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Honeymoon Hike
Time Limit: 5000MSMemory Limit: 65536K
Total Submissions: 3580Accepted: 1061


Emma is on a hiking trip with Eric, her freshly-married husband, for their honeymoon. They are hiking from one cabin to the next every day. Unfortunately, Eric is not as fit as Emma and is slowly getting tired. Since Emma does not want to start their newly-formed marriage with a serious conflict (and needs somebody to keep her warm in the nights), she decides to plan the next day trips so that they are not so strenuous for Eric.

In the past days, Emma has discovered a surprising fact about her husband. He is not so much tired by the length of their daily trip or the total amount of meters they had to climb. Instead, Eric is tired the more, the bigger the difference between the highest and the lowest point of today’s route becomes. Emma assumes this is due to psychological factors. It just sounds a lot more difficult to climb once from 500 meter to 1,500 meters than to climb from 200 to 400 meters ten times, although you climbed twice as much in the latter case.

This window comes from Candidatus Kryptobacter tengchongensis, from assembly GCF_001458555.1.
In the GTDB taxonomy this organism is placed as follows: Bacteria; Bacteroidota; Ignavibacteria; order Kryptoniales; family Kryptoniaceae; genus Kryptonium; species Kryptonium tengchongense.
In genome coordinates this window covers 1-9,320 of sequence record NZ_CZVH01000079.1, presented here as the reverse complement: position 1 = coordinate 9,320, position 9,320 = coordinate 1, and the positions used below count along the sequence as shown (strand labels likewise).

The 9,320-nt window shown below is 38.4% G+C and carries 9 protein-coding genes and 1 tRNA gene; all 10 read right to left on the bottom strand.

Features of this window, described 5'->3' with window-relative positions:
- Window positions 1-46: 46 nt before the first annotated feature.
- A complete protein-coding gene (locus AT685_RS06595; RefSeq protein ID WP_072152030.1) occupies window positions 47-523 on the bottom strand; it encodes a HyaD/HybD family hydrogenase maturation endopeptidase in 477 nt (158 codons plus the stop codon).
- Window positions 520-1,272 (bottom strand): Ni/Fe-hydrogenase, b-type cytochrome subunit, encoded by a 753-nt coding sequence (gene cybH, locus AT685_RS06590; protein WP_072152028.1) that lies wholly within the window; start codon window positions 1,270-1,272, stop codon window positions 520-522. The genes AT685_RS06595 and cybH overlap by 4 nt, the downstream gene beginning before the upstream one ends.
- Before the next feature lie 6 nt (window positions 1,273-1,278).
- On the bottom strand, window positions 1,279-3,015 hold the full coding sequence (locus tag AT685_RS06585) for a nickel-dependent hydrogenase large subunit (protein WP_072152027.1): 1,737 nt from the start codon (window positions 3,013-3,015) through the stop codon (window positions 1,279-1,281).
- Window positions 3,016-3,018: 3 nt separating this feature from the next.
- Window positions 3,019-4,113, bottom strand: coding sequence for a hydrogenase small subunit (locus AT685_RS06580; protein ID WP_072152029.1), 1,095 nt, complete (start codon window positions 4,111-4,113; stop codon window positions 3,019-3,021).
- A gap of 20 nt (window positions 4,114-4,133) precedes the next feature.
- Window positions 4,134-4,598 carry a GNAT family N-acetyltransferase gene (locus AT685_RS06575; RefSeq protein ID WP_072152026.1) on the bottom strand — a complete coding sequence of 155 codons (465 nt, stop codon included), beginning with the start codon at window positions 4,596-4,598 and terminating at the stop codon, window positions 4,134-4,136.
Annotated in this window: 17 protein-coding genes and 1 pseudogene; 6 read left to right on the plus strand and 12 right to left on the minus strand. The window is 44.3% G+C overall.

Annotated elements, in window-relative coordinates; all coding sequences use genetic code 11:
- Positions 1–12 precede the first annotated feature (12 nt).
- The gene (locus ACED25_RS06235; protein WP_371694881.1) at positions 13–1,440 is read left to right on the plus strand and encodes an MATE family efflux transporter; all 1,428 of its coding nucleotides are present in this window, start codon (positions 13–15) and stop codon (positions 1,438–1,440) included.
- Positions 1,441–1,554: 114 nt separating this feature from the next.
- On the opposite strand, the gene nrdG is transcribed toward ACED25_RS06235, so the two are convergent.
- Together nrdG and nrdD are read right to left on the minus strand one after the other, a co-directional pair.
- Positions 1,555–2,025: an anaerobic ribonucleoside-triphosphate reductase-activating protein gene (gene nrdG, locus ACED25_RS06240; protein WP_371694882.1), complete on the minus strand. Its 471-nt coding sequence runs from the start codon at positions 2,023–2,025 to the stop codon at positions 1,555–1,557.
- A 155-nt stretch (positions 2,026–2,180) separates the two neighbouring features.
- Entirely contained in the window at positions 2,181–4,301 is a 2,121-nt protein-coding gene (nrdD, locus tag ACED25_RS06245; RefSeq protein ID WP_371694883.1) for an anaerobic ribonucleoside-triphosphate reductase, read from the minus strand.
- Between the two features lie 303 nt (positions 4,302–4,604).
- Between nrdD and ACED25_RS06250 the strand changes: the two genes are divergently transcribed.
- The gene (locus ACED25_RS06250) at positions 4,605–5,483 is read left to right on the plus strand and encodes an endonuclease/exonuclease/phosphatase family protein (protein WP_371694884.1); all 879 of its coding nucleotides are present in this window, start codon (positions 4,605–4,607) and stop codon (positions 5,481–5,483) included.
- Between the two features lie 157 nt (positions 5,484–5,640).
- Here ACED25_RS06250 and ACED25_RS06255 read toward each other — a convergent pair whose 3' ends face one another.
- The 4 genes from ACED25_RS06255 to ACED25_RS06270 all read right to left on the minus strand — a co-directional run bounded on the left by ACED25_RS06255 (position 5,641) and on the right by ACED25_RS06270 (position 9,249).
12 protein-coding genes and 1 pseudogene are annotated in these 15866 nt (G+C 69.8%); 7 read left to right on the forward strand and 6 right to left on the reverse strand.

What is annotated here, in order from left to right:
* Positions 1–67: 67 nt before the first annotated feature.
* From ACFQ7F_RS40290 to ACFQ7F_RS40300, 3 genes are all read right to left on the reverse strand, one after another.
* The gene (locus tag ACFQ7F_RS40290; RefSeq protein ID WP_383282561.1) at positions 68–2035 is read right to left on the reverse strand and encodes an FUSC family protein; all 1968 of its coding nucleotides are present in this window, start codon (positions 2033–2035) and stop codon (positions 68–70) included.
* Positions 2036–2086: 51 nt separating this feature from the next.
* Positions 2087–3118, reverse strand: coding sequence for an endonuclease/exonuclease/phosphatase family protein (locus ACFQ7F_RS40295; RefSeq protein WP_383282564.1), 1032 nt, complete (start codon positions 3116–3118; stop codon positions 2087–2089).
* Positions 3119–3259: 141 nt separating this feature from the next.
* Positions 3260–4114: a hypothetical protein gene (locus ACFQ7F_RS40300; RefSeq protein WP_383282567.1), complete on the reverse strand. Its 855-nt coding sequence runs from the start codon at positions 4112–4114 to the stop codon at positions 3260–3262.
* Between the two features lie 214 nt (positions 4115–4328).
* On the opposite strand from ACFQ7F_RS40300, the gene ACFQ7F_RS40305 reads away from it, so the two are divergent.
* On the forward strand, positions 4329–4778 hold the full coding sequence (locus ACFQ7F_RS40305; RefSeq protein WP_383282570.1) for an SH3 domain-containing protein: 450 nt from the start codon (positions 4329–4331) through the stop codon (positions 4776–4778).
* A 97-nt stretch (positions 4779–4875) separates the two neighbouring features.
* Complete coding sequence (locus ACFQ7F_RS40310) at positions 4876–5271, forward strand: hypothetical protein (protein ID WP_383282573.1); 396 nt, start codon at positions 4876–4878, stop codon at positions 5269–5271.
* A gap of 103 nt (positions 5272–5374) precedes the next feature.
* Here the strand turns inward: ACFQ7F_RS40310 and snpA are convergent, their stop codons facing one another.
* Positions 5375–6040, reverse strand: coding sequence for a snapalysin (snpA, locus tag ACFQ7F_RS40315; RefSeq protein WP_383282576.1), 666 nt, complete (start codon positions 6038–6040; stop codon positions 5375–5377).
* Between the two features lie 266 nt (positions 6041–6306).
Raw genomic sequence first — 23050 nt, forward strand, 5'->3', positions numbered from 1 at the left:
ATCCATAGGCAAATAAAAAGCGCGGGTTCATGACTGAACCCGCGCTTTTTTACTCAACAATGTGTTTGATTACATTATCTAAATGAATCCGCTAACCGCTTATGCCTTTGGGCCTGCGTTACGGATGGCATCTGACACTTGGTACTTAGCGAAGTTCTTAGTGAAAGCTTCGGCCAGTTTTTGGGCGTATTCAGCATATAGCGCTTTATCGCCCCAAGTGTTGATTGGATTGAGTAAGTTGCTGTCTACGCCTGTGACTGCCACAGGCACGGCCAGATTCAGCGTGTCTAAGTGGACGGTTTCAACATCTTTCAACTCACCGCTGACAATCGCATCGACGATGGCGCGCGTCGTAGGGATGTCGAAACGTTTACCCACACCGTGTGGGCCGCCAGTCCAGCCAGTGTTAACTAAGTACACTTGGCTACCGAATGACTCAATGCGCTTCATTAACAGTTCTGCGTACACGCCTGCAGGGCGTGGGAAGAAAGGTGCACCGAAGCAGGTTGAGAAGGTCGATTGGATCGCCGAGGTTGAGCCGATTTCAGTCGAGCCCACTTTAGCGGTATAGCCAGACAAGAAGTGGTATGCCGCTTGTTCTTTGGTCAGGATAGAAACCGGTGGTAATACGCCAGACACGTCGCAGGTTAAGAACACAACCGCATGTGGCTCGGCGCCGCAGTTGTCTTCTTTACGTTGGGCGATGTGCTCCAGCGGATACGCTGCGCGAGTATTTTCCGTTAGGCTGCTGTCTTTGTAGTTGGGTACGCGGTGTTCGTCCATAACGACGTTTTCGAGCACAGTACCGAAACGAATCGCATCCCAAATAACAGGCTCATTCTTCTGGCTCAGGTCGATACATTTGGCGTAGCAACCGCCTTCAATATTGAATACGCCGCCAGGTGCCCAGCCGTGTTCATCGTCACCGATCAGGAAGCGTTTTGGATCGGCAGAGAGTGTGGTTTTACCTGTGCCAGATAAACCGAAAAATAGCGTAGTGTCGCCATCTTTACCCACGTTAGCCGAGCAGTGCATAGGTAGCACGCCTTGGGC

Given an altitude map of the terrain, you should help Emma in finding a path that minimizes the difference between its highest and its lowest elevation, so that Eric does not feel as tired. The cabin they start at is located at the top-left corner and their destination is the bottom-right corner of the map. They can move along any of the four major directions but not on a diagonal.


The first line contains the number of scenarios. Each scenario starts with a number n (2 ≤ n ≤ 100), the size of the area. The elevations of the terrain are given as a n × n integer matrix (hi,j) (0 ≤ hi,j ≤ 200) on n lines, where each line contains n space-separated elevations.


The output for every scenario begins with a line containing “Scenario #i:”, where i is the number of the scenario starting at 1. Then, print a single line containing the difference between the highest and the lowest elevation on the optimal path. Terminate the output for the scenario with a blank line.

Sample Input

1 1 3 6 8
1 2 2 5 5
4 4 0 3 3
8 0 2 2 4
4 3 0 3 1

Sample Output

Scenario #1:


TUD Programming Contest 2006, Darmstadt, Germany

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